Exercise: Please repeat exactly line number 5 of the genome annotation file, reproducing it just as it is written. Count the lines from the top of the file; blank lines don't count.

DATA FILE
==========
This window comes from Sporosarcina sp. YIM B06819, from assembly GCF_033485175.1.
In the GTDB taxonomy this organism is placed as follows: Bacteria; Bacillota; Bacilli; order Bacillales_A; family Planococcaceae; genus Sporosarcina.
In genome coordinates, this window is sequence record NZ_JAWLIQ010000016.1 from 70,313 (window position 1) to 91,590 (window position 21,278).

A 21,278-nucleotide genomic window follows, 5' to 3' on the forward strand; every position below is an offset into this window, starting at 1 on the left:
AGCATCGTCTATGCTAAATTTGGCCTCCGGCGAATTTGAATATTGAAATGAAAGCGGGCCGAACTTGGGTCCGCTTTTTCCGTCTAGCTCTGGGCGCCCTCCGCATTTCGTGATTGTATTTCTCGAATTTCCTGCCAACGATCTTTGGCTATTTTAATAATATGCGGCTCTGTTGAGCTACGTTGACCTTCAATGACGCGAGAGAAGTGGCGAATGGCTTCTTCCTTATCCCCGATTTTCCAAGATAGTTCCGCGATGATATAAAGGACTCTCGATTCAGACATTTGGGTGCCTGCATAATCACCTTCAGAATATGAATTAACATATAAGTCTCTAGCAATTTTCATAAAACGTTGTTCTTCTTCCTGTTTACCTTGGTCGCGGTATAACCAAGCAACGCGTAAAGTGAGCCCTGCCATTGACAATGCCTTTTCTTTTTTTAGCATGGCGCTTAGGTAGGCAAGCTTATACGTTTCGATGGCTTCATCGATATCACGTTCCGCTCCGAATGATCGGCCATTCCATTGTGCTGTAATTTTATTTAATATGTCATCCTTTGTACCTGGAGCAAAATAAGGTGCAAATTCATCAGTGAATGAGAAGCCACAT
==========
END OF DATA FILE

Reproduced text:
AGCATCGTCTATGCTAAATTTGGCCTCCGGCGAATTTGAATATTGAAATGAAAGCGGGCCGAACTTGGGTCCGCTTTTTCCGTCTAGCTCTGGGCGCCCTCCGCATTTCGTGATTGTATTTCTCGAATTTCCTGCCAACGATCTTTGGCTATTTTAATAATATGCGGCTCTGTTGAGCTACGTTGACCTTCAATGACGCGAGAGAAGTGGCGAATGGCTTCTTCCTTATCCCCGATTTTCCAAGATAGTTCCGCGATGATATAAAGGACTCTCGATTCAGACATTTGGGTGCCTGCATAATCACCTTCAGAATATGAATTAACATATAAGTCTCTAGCAATTTTCATAAAACGTTGTTCTTCTTCCTGTTTACCTTGGTCGCGGTATAACCAAGCAACGCGTAAAGTGAGCCCTGCCATTGACAATGCCTTTTCTTTTTTTAGCATGGCGCTTAGGTAGGCAAGCTTATACGTTTCGATGGCTTCATCGATATCACGTTCCGCTCCGAATGATCGGCCATTCCATTGTGCTGTAATTTTATTTAATATGTCATCCTTTGTACCTGGAGCAAAATAAGGTGCAAATTCATCAGTGAATGAGAAGCCACAT